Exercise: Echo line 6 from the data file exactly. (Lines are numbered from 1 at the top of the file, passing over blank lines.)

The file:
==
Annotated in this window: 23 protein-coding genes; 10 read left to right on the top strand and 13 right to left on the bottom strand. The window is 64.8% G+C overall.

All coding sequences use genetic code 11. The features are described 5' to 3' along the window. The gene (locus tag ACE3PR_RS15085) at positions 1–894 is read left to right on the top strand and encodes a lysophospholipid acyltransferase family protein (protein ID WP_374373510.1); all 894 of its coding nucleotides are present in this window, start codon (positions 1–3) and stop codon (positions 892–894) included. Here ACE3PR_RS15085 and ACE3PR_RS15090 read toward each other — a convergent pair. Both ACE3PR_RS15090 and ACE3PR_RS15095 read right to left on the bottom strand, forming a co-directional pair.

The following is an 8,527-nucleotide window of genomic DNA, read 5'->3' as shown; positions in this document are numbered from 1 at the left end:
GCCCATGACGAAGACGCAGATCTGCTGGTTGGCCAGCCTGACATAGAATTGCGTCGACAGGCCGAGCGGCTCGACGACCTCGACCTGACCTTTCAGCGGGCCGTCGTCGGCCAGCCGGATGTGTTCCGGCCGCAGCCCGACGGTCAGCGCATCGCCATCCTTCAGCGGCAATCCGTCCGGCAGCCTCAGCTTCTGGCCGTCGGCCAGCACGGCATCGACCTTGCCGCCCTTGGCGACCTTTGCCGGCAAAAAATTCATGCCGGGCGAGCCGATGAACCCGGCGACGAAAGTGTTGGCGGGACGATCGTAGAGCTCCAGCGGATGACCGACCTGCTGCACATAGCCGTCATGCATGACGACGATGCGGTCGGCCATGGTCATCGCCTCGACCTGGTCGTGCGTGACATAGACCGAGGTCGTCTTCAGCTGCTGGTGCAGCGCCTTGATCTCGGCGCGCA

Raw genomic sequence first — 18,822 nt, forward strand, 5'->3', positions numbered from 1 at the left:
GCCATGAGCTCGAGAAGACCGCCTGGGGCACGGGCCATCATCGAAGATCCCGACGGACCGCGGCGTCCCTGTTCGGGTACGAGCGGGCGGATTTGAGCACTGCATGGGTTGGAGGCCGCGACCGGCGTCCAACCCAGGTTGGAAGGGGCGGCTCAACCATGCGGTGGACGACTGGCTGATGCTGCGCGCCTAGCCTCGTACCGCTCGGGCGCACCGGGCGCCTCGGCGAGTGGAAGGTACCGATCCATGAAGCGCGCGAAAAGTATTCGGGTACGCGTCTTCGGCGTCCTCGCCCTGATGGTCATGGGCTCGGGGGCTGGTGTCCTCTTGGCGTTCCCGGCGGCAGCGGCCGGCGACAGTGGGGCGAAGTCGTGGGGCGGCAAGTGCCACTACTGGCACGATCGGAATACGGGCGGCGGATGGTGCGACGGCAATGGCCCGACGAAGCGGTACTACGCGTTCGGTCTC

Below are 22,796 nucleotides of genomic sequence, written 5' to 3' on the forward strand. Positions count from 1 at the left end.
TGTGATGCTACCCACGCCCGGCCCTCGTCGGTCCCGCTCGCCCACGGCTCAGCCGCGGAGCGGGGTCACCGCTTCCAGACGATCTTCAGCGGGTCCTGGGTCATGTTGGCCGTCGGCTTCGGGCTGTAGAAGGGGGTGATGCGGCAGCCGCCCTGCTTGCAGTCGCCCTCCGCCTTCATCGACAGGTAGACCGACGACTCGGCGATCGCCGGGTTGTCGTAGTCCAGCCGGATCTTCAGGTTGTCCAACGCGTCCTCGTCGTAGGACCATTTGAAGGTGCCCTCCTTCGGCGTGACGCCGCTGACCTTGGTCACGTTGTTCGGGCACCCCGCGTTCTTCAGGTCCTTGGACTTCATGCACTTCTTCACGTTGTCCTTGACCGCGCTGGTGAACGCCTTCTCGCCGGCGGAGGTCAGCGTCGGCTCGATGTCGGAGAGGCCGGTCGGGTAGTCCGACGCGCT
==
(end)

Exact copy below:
GCCATGAGCTCGAGAAGACCGCCTGGGGCACGGGCCATCATCGAAGATCCCGACGGACCGCGGCGTCCCTGTTCGGGTACGAGCGGGCGGATTTGAGCACTGCATGGGTTGGAGGCCGCGACCGGCGTCCAACCCAGGTTGGAAGGGGCGGCTCAACCATGCGGTGGACGACTGGCTGATGCTGCGCGCCTAGCCTCGTACCGCTCGGGCGCACCGGGCGCCTCGGCGAGTGGAAGGTACCGATCCATGAAGCGCGCGAAAAGTATTCGGGTACGCGTCTTCGGCGTCCTCGCCCTGATGGTCATGGGCTCGGGGGCTGGTGTCCTCTTGGCGTTCCCGGCGGCAGCGGCCGGCGACAGTGGGGCGAAGTCGTGGGGCGGCAAGTGCCACTACTGGCACGATCGGAATACGGGCGGCGGATGGTGCGACGGCAATGGCCCGACGAAGCGGTACTACGCGTTCGGTCTC